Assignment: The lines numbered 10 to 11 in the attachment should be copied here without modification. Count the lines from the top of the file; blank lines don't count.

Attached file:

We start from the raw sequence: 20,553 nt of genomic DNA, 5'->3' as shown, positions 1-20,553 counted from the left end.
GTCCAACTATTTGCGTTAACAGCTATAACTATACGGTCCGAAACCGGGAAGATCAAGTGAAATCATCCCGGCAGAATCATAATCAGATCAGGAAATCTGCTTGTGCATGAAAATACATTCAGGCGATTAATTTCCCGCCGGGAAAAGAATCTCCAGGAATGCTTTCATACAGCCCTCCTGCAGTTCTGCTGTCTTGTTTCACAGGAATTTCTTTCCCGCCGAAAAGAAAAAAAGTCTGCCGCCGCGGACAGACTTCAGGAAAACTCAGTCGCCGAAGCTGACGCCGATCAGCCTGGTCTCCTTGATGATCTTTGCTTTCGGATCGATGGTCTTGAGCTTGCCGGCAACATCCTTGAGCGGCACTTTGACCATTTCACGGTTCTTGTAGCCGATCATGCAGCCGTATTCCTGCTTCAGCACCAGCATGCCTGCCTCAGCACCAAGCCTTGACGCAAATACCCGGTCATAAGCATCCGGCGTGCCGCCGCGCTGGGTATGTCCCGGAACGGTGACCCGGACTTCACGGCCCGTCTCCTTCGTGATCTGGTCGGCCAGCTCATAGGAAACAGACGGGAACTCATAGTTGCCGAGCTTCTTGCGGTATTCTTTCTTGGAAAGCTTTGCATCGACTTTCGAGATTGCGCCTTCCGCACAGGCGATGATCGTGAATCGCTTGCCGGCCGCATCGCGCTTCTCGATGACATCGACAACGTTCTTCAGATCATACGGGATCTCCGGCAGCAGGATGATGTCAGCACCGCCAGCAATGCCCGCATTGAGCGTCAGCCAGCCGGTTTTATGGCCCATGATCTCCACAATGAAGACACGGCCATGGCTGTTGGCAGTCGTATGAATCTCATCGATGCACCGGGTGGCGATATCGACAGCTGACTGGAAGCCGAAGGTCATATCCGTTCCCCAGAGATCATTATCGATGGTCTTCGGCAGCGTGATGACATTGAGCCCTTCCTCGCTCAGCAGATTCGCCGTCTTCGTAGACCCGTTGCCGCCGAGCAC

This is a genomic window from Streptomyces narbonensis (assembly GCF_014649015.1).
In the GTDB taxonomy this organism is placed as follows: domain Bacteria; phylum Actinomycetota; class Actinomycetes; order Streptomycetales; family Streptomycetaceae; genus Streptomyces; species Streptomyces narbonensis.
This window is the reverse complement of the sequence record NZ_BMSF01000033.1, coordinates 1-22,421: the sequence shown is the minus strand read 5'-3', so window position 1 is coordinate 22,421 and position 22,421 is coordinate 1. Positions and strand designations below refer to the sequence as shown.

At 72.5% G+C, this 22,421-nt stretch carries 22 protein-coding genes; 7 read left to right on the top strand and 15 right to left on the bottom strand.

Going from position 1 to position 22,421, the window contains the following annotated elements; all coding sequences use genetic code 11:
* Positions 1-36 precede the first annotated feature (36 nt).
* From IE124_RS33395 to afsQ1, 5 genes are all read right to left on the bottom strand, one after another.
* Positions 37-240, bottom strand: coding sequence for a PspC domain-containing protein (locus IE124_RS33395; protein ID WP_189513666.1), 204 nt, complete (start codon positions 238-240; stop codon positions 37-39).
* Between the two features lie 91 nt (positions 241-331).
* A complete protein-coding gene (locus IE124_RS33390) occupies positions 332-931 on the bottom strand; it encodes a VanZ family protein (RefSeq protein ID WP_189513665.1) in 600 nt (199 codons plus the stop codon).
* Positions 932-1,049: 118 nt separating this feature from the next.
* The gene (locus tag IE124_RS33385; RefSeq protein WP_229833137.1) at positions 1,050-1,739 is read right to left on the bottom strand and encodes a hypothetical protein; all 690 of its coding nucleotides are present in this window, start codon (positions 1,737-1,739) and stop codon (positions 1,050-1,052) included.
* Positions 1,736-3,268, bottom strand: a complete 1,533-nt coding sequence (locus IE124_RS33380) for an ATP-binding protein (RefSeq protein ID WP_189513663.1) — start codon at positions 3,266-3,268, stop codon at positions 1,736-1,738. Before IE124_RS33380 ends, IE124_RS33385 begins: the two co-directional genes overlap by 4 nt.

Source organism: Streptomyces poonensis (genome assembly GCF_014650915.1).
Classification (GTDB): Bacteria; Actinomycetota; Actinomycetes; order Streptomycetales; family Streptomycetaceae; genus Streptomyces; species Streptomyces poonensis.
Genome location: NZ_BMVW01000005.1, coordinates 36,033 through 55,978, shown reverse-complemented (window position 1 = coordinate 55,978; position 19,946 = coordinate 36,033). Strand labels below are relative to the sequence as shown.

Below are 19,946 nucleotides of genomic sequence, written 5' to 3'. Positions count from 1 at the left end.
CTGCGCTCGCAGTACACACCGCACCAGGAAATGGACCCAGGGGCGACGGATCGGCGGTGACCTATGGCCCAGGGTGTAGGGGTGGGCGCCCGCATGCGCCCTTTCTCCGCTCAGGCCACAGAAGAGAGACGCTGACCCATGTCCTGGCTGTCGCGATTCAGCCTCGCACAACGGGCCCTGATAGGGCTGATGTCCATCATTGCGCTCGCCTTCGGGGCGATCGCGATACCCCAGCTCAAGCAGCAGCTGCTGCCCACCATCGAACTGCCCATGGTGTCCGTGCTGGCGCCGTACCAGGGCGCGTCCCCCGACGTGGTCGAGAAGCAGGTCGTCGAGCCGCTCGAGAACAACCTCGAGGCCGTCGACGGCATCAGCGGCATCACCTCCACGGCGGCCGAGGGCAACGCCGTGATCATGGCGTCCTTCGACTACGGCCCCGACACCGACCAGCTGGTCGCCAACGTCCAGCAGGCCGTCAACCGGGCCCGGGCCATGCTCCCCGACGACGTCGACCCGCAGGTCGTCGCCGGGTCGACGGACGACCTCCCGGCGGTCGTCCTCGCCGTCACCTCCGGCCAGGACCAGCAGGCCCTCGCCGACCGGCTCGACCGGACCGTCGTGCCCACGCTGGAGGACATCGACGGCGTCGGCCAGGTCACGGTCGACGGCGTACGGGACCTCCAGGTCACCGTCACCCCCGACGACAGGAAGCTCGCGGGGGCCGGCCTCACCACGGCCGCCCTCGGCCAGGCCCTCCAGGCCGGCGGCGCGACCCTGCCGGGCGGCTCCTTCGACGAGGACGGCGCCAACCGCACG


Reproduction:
* Positions 37-240, bottom strand: coding sequence for a PspC domain-containing protein (locus IE124_RS33395; protein ID WP_189513666.1), 204 nt, complete (start codon positions 238-240; stop codon positions 37-39).
* Between the two features lie 91 nt (positions 241-331).